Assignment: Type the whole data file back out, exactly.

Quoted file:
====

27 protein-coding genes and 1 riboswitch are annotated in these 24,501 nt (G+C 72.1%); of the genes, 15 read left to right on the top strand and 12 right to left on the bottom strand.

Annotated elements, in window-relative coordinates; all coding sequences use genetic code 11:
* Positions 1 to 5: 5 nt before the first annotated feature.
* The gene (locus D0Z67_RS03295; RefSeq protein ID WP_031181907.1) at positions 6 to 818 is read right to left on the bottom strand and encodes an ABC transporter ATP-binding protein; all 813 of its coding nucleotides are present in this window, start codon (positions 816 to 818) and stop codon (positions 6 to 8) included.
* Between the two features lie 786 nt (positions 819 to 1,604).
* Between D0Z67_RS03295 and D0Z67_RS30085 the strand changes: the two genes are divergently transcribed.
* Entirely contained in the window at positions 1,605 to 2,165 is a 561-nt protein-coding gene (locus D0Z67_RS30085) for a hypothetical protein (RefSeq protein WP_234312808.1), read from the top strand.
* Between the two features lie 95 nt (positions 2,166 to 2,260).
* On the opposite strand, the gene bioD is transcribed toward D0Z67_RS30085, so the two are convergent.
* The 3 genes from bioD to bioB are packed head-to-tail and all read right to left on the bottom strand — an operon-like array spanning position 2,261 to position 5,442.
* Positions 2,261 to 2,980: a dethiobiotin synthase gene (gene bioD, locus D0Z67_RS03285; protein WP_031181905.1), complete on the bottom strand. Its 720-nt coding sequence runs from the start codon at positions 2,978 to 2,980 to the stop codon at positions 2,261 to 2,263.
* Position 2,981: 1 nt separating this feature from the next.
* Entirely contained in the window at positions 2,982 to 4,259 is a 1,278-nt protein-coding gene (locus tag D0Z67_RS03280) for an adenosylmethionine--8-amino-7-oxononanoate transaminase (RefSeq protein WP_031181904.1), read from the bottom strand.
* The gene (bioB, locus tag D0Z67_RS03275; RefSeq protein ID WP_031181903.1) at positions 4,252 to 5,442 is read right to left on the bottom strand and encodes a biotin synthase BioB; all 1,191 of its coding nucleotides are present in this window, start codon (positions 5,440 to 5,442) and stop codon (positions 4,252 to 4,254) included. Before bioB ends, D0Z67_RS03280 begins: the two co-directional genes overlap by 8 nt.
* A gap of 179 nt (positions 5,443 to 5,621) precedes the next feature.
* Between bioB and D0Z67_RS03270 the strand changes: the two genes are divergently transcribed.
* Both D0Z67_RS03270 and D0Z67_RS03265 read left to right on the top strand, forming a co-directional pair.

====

27 protein-coding genes and 1 riboswitch are annotated in these 24,501 nt (G+C 72.1%); of the genes, 15 read left to right on the top strand and 12 right to left on the bottom strand.

Annotated elements, in window-relative coordinates; all coding sequences use genetic code 11:
* Positions 1 to 5: 5 nt before the first annotated feature.
* The gene (locus D0Z67_RS03295; RefSeq protein ID WP_031181907.1) at positions 6 to 818 is read right to left on the bottom strand and encodes an ABC transporter ATP-binding protein; all 813 of its coding nucleotides are present in this window, start codon (positions 816 to 818) and stop codon (positions 6 to 8) included.
* Between the two features lie 786 nt (positions 819 to 1,604).
* Between D0Z67_RS03295 and D0Z67_RS30085 the strand changes: the two genes are divergently transcribed.
* Entirely contained in the window at positions 1,605 to 2,165 is a 561-nt protein-coding gene (locus D0Z67_RS30085) for a hypothetical protein (RefSeq protein WP_234312808.1), read from the top strand.
* Between the two features lie 95 nt (positions 2,166 to 2,260).
* On the opposite strand, the gene bioD is transcribed toward D0Z67_RS30085, so the two are convergent.
* The 3 genes from bioD to bioB are packed head-to-tail and all read right to left on the bottom strand — an operon-like array spanning position 2,261 to position 5,442.
* Positions 2,261 to 2,980: a dethiobiotin synthase gene (gene bioD, locus D0Z67_RS03285; protein WP_031181905.1), complete on the bottom strand. Its 720-nt coding sequence runs from the start codon at positions 2,978 to 2,980 to the stop codon at positions 2,261 to 2,263.
* Position 2,981: 1 nt separating this feature from the next.
* Entirely contained in the window at positions 2,982 to 4,259 is a 1,278-nt protein-coding gene (locus tag D0Z67_RS03280) for an adenosylmethionine--8-amino-7-oxononanoate transaminase (RefSeq protein WP_031181904.1), read from the bottom strand.
* The gene (bioB, locus tag D0Z67_RS03275; RefSeq protein ID WP_031181903.1) at positions 4,252 to 5,442 is read right to left on the bottom strand and encodes a biotin synthase BioB; all 1,191 of its coding nucleotides are present in this window, start codon (positions 5,440 to 5,442) and stop codon (positions 4,252 to 4,254) included. Before bioB ends, D0Z67_RS03280 begins: the two co-directional genes overlap by 8 nt.
* A gap of 179 nt (positions 5,443 to 5,621) precedes the next feature.
* Between bioB and D0Z67_RS03270 the strand changes: the two genes are divergently transcribed.
* Both D0Z67_RS03270 and D0Z67_RS03265 read left to right on the top strand, forming a co-directional pair.